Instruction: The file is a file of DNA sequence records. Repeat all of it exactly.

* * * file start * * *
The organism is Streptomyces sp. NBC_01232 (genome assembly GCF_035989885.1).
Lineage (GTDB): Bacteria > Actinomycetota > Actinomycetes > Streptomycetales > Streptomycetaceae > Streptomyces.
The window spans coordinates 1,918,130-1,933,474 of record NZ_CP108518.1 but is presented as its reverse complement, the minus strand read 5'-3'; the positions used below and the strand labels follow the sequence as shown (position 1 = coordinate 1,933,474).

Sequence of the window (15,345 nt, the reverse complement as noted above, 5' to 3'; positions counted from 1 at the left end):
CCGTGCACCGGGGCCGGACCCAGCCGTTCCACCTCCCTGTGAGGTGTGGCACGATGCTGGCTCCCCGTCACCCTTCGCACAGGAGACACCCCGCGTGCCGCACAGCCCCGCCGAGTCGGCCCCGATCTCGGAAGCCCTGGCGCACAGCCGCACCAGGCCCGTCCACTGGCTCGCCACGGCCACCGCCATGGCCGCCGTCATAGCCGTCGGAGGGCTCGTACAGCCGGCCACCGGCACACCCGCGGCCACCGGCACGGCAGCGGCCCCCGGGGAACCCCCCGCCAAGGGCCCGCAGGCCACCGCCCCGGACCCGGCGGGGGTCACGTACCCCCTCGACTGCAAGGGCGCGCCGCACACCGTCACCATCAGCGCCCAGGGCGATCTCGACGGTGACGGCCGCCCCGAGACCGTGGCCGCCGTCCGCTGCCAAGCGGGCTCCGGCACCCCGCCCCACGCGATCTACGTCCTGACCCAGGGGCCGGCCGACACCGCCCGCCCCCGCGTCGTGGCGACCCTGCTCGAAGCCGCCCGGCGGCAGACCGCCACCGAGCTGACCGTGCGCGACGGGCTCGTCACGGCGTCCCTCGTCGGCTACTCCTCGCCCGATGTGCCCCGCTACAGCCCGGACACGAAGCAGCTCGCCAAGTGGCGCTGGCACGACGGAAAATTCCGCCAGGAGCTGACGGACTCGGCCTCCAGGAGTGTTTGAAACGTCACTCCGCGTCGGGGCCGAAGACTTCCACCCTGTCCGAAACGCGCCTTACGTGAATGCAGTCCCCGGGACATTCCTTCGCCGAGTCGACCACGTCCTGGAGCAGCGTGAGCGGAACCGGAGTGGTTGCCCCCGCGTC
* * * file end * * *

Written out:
The organism is Streptomyces sp. NBC_01232 (genome assembly GCF_035989885.1).
Lineage (GTDB): Bacteria > Actinomycetota > Actinomycetes > Streptomycetales > Streptomycetaceae > Streptomyces.
The window spans coordinates 1,918,130-1,933,474 of record NZ_CP108518.1 but is presented as its reverse complement, the minus strand read 5'-3'; the positions used below and the strand labels follow the sequence as shown (position 1 = coordinate 1,933,474).

Sequence of the window (15,345 nt, the reverse complement as noted above, 5' to 3'; positions counted from 1 at the left end):
CCGTGCACCGGGGCCGGACCCAGCCGTTCCACCTCCCTGTGAGGTGTGGCACGATGCTGGCTCCCCGTCACCCTTCGCACAGGAGACACCCCGCGTGCCGCACAGCCCCGCCGAGTCGGCCCCGATCTCGGAAGCCCTGGCGCACAGCCGCACCAGGCCCGTCCACTGGCTCGCCACGGCCACCGCCATGGCCGCCGTCATAGCCGTCGGAGGGCTCGTACAGCCGGCCACCGGCACACCCGCGGCCACCGGCACGGCAGCGGCCCCCGGGGAACCCCCCGCCAAGGGCCCGCAGGCCACCGCCCCGGACCCGGCGGGGGTCACGTACCCCCTCGACTGCAAGGGCGCGCCGCACACCGTCACCATCAGCGCCCAGGGCGATCTCGACGGTGACGGCCGCCCCGAGACCGTGGCCGCCGTCCGCTGCCAAGCGGGCTCCGGCACCCCGCCCCACGCGATCTACGTCCTGACCCAGGGGCCGGCCGACACCGCCCGCCCCCGCGTCGTGGCGACCCTGCTCGAAGCCGCCCGGCGGCAGACCGCCACCGAGCTGACCGTGCGCGACGGGCTCGTCACGGCGTCCCTCGTCGGCTACTCCTCGCCCGATGTGCCCCGCTACAGCCCGGACACGAAGCAGCTCGCCAAGTGGCGCTGGCACGACGGAAAATTCCGCCAGGAGCTGACGGACTCGGCCTCCAGGAGTGTTTGAAACGTCACTCCGCGTCGGGGCCGAAGACTTCCACCCTGTCCGAAACGCGCCTTACGTGAATGCAGTCCCCGGGACATTCCTTCGCCGAGTCGACCACGTCCTGGAGCAGCGTGAGCGGAACCGGAGTGGTTGCCCCCGCGTC